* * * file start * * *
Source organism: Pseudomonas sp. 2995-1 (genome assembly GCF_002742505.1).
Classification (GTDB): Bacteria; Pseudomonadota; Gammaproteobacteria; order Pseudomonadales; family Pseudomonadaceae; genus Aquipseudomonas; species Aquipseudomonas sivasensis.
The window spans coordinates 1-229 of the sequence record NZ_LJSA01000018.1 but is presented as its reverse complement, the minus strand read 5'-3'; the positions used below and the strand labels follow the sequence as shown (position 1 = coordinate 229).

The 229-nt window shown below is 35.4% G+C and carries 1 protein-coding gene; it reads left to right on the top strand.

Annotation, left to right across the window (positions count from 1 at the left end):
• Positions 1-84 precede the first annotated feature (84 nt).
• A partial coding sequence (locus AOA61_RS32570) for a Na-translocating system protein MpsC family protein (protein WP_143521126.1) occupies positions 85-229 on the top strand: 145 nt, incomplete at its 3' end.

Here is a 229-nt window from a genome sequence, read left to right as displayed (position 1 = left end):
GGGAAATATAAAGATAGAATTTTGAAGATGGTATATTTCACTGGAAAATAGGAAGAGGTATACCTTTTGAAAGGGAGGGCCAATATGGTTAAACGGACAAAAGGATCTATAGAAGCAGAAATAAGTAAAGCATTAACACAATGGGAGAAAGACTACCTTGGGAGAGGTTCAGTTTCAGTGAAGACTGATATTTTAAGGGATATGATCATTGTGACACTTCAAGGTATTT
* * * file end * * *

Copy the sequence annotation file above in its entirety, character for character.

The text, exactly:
Source organism: Pseudomonas sp. 2995-1 (genome assembly GCF_002742505.1).
Classification (GTDB): Bacteria; Pseudomonadota; Gammaproteobacteria; order Pseudomonadales; family Pseudomonadaceae; genus Aquipseudomonas; species Aquipseudomonas sivasensis.
The window spans coordinates 1-229 of the sequence record NZ_LJSA01000018.1 but is presented as its reverse complement, the minus strand read 5'-3'; the positions used below and the strand labels follow the sequence as shown (position 1 = coordinate 229).

The 229-nt window shown below is 35.4% G+C and carries 1 protein-coding gene; it reads left to right on the top strand.

Annotation, left to right across the window (positions count from 1 at the left end):
• Positions 1-84 precede the first annotated feature (84 nt).
• A partial coding sequence (locus AOA61_RS32570) for a Na-translocating system protein MpsC family protein (protein WP_143521126.1) occupies positions 85-229 on the top strand: 145 nt, incomplete at its 3' end.

Here is a 229-nt window from a genome sequence, read left to right as displayed (position 1 = left end):
GGGAAATATAAAGATAGAATTTTGAAGATGGTATATTTCACTGGAAAATAGGAAGAGGTATACCTTTTGAAAGGGAGGGCCAATATGGTTAAACGGACAAAAGGATCTATAGAAGCAGAAATAAGTAAAGCATTAACACAATGGGAGAAAGACTACCTTGGGAGAGGTTCAGTTTCAGTGAAGACTGATATTTTAAGGGATATGATCATTGTGACACTTCAAGGTATTT